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Dementia plan in the works
The number of New Westminster residents with dementia is expected to double in the next 20 years and the city wants to be prepared by developing what it's calling a dementia friendly community initiative.
A staff report written by senior social planner John Stark says New Westminster has about 900 residents with dementia, and that's projected to increase to more than 1,800 by 2034.
The initiative's intentions are to raise awareness about the increasing prevalence of dementia and find ways to make New Westminster a dementia-friendly community.
The report noted about half of those with dementia live in the community and not in a care facility of some kind, so it's important the existing environment allows those with dementia to have independence. For example, said the report, complicated building designs can be difficult to navigate; excessive signage can increase confusion and disorientation; and uneven surfaces can result in falls.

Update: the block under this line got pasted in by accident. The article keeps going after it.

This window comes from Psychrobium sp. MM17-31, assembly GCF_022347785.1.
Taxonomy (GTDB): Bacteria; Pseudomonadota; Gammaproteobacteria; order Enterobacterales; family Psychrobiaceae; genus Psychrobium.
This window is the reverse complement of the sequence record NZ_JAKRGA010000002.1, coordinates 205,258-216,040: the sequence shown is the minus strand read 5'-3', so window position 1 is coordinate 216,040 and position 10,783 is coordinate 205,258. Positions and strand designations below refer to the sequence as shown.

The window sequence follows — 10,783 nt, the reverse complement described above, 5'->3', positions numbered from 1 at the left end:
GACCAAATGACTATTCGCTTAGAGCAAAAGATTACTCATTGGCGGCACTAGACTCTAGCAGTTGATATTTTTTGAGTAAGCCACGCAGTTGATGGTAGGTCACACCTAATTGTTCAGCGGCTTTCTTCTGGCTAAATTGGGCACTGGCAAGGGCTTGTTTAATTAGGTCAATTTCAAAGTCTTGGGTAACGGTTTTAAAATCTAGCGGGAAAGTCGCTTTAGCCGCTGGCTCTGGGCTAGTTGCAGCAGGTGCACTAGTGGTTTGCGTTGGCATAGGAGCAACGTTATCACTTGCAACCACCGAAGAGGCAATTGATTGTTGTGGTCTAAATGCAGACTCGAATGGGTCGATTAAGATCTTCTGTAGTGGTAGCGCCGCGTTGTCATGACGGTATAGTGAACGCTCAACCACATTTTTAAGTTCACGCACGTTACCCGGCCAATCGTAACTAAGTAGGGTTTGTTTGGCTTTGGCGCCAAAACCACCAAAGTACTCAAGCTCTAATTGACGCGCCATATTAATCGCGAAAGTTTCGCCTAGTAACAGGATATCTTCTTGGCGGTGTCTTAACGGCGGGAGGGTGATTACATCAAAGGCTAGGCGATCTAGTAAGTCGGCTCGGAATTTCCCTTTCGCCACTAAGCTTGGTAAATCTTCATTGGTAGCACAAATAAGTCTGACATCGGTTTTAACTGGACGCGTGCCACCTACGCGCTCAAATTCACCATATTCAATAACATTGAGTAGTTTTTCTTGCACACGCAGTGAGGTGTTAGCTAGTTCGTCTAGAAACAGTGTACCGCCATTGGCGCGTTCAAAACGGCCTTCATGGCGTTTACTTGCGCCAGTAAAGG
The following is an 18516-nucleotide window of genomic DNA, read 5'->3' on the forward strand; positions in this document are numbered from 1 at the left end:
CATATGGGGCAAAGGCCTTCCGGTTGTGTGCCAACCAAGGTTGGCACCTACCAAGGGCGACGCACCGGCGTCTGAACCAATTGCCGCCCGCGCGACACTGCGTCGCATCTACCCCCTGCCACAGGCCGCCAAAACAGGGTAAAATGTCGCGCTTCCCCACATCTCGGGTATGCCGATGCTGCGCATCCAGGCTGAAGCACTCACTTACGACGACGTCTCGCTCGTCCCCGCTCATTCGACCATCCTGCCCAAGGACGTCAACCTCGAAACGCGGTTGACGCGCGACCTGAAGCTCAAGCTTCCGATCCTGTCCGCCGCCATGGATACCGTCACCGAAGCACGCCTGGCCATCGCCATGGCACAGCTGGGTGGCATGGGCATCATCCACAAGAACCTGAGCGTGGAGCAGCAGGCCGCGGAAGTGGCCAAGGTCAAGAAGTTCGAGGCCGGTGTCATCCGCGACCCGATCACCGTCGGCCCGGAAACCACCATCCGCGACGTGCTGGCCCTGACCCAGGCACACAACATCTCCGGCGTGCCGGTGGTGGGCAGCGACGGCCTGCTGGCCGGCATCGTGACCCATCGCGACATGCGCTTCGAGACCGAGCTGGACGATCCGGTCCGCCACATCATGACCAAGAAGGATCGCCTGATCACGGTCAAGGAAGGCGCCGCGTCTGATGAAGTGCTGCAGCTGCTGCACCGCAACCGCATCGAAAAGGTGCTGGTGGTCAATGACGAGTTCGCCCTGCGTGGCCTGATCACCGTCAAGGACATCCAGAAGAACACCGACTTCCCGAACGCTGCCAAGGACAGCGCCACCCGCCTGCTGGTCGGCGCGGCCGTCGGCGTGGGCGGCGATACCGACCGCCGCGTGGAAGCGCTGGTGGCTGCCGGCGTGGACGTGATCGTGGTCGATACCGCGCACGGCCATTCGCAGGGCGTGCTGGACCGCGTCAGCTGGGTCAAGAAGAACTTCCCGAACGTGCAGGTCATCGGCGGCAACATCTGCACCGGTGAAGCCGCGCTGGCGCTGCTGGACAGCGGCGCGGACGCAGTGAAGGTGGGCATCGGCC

All these areas, and more, fall under municipal responsibility, noted the report, although some issues will need help from the provincial and federal governments.
Coun. Bill Harper said a lack of awareness in the community often results in many of those with dementia being discriminated against.
"Those people can slip through the cracks and their lives can become a living hell," said Harper.
Coun. Jaimie McEvoy says the issue needs a strong and humanitarian approach. "Every time somebody with dementia goes missing the heart aches and you wonder how that is possible."
The initiative's work plan proposes to establish a working group that will include representation from the city's seniors advisory committee, the Seniors Planning and Action Network, and the Alzheimer's Society of BC along with persons living with dementia, their caregivers and family members. A profile on the issue in New West will be developed and promising potential ways to deal with dementia in the city identified.
The plan also includes developing awareness campaigns with pamphlets, media releases, social media and newspaper ads to "hopefully contribute to earlier diagnosis and treatment."